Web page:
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ARS Home » Pacific West Area » Wenatchee, Washington » Physiology and Pathology of Tree Fruits Research » Research » Publications at this Location » Publication #362104

Research Project: Utilization of the Rhizosphere Microbiome and Host Genetics to Manage Soil-borne Diseases

Location: Physiology and Pathology of Tree Fruits Research

Title: Multi-site field assessment of bio-renovation methods to control apple replant disease

item HEWAVITHARANA, SHASHIKA - California Polytechnic State University
item DUPONT, TIANNA - Washington State University
item Mazzola, Mark

Submitted to: Phytopathology
Publication Type: Abstract Only
Publication Acceptance Date: 4/2/2019
Publication Date: 10/25/2019
Citation: Hewavitharana, S.S., Dupont, T., Mazzola, M. 2019. Multi-site field assessment of bio-renovation methods to control apple replant disease. Phytopathology. 109:S2.72.

Interpretive Summary:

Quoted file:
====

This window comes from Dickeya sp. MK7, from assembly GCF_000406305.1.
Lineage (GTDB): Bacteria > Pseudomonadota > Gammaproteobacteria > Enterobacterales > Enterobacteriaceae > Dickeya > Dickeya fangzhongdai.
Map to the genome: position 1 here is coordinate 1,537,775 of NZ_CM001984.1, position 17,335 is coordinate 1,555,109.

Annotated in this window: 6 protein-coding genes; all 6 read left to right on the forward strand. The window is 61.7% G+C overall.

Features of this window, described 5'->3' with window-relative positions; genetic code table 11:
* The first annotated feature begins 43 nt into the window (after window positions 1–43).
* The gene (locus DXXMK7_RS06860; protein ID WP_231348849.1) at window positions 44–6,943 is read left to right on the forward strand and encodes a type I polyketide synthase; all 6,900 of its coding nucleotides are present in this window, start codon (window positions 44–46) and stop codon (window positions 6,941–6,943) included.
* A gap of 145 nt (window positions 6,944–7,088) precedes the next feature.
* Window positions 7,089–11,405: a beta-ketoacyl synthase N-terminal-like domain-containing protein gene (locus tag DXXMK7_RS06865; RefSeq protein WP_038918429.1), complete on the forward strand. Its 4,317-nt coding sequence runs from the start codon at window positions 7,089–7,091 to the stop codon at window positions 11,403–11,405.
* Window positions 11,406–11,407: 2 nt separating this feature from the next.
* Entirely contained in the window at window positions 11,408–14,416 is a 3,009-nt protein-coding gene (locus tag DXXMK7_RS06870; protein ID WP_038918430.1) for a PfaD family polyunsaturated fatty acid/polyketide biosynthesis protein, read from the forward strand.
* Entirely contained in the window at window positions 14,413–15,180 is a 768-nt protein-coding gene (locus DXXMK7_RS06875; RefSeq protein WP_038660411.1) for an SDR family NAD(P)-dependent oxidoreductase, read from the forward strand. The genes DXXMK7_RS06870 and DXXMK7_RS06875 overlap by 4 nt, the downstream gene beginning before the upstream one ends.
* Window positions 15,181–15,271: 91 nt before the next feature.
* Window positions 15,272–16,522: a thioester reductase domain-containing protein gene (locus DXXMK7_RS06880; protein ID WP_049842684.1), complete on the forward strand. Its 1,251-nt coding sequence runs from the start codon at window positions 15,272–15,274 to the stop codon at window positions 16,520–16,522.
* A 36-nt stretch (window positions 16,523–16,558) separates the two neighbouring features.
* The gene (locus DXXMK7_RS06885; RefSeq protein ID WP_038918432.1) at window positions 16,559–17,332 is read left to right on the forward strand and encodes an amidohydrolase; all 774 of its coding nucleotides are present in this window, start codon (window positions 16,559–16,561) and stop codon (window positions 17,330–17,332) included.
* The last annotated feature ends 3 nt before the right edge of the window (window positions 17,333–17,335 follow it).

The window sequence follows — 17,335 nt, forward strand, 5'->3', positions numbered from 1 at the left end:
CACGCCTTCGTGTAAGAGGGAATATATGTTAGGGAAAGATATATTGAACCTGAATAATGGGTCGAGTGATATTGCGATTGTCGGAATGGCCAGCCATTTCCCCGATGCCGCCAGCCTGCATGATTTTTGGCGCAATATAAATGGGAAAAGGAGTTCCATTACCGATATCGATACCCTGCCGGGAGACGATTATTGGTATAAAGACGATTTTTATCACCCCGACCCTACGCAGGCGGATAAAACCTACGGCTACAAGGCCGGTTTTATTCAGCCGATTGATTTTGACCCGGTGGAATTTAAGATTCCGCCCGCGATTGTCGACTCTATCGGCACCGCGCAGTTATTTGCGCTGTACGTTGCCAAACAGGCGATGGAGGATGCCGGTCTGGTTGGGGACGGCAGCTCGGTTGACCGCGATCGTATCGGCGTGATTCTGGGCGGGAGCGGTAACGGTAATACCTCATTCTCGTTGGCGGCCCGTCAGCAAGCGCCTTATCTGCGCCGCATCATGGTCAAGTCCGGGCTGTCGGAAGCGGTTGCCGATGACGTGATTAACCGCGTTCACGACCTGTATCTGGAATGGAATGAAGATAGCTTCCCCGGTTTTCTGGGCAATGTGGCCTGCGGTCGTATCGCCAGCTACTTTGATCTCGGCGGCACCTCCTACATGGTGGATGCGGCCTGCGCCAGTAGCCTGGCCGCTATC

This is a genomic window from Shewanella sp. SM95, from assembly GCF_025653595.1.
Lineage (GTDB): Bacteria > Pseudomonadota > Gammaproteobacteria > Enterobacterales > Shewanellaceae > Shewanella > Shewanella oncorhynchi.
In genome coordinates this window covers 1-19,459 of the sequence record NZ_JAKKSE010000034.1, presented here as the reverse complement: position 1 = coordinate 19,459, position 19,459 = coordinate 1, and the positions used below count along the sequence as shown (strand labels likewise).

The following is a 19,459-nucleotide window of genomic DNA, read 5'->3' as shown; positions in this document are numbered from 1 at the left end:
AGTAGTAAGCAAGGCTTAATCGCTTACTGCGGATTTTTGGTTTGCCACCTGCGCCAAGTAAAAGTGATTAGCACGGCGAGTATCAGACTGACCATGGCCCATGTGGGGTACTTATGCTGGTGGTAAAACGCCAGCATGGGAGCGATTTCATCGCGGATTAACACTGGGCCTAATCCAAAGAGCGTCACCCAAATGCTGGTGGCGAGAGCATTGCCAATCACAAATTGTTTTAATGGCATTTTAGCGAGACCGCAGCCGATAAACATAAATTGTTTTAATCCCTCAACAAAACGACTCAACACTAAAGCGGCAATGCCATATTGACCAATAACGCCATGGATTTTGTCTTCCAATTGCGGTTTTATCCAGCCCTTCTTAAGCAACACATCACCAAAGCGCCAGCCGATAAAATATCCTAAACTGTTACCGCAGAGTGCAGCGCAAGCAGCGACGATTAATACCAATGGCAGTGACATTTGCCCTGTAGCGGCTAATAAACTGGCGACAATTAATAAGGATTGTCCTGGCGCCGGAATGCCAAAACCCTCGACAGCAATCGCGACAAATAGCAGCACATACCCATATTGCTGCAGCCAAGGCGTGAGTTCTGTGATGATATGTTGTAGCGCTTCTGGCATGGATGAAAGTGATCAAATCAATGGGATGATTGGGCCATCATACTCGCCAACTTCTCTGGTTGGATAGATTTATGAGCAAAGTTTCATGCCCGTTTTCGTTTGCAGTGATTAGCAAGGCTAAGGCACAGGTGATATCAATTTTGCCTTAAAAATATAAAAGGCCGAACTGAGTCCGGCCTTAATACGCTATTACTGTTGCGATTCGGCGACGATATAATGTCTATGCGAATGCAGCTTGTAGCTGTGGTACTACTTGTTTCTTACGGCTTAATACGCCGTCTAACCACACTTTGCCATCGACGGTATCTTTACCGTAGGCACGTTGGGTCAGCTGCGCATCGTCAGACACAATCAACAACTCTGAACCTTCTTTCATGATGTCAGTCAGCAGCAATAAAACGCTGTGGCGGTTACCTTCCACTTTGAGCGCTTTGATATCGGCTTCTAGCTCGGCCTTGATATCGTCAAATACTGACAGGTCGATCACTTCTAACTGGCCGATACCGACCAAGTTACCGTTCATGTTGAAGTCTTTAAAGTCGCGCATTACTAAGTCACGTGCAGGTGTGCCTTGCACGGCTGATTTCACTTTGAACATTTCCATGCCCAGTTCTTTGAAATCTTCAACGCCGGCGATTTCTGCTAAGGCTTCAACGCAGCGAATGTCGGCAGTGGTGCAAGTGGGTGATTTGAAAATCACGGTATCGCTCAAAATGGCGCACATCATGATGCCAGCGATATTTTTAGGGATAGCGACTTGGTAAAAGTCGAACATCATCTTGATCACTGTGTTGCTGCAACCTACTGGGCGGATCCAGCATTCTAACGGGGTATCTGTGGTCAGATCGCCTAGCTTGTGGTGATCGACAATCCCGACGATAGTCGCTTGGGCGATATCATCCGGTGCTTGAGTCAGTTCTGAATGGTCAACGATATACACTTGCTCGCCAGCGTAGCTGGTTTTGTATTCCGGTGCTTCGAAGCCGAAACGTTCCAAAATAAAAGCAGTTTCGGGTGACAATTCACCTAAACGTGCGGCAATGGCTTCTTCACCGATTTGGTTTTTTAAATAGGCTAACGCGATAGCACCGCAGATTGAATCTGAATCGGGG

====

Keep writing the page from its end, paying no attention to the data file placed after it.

Technical Abstract: Commercial scale orchard trials were conducted in the north, central and south districts of the primary apple production region in Washington State to evaluate bio-renovation approaches for the management of replant disease. Treatments examined included anaerobic soil disinfestation using Triticale or Timothy hay (ASD; 8 tons/A), Brassicaceae seed meal (BSM; 1.6 lbs per tree-row-foot rate, 1:1 formulation of Brassica juncea and Sinapis alba) amendment, grower standard soil fumigation (1,3-dichloropropene/chloropicrin), and no-treatment control in randomized complete block design. Soil microbial profiling was conducted at three weeks post-treatment. Anaerobic soil conditions were effectively attained in response to ASD at the north and central sites, but not the south site trial. Significant changes in soil microbial profiles were observed in response to ASD and BSM treatments. In bioassays conducted in orchard soils collected post-treatment, BSM effectively suppressed seedling root populations of Pratylenchus penetrans at all field sites. In addition, BSM, but not fumigation, suppressed lesion nematode root densities recovered from ‘Comic Crisp’/G.41 at the end of the first growing season at the central site. Treatment effects on fungal/oomycete root infection detected in seedling bioassays were variable, with Rhizoctonia root infection reduced by ASD and BSM at the central and south sites, respectively.